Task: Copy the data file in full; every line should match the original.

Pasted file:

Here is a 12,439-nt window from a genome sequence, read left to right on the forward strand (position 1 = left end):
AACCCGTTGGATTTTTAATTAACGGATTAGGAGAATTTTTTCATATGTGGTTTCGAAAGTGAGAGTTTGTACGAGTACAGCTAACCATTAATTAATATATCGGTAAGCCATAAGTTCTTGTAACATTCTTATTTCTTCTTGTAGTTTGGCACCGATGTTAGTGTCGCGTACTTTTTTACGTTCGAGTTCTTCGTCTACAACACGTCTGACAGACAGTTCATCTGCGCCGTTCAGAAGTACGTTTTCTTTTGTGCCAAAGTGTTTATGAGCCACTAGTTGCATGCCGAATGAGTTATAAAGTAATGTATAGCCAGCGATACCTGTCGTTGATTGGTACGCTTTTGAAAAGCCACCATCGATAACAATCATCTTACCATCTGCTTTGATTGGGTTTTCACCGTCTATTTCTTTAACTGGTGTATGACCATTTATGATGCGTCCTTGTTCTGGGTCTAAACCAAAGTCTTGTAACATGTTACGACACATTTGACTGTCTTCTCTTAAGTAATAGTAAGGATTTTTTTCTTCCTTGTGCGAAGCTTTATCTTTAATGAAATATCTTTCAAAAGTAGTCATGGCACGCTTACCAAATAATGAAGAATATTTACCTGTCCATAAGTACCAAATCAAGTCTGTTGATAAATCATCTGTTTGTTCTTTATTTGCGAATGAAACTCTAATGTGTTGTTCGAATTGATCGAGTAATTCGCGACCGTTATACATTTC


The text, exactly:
Here is a 12,439-nt window from a genome sequence, read left to right on the forward strand (position 1 = left end):
AACCCGTTGGATTTTTAATTAACGGATTAGGAGAATTTTTTCATATGTGGTTTCGAAAGTGAGAGTTTGTACGAGTACAGCTAACCATTAATTAATATATCGGTAAGCCATAAGTTCTTGTAACATTCTTATTTCTTCTTGTAGTTTGGCACCGATGTTAGTGTCGCGTACTTTTTTACGTTCGAGTTCTTCGTCTACAACACGTCTGACAGACAGTTCATCTGCGCCGTTCAGAAGTACGTTTTCTTTTGTGCCAAAGTGTTTATGAGCCACTAGTTGCATGCCGAATGAGTTATAAAGTAATGTATAGCCAGCGATACCTGTCGTTGATTGGTACGCTTTTGAAAAGCCACCATCGATAACAATCATCTTACCATCTGCTTTGATTGGGTTTTCACCGTCTATTTCTTTAACTGGTGTATGACCATTTATGATGCGTCCTTGTTCTGGGTCTAAACCAAAGTCTTGTAACATGTTACGACACATTTGACTGTCTTCTCTTAAGTAATAGTAAGGATTTTTTTCTTCCTTGTGCGAAGCTTTATCTTTAATGAAATATCTTTCAAAAGTAGTCATGGCACGCTTACCAAATAATGAAGAATATTTACCTGTCCATAAGTACCAAATCAAGTCTGTTGATAAATCATCTGTTTGTTCTTTATTTGCGAATGAAACTCTAATGTGTTGTTCGAATTGATCGAGTAATTCGCGACCGTTATACATTTC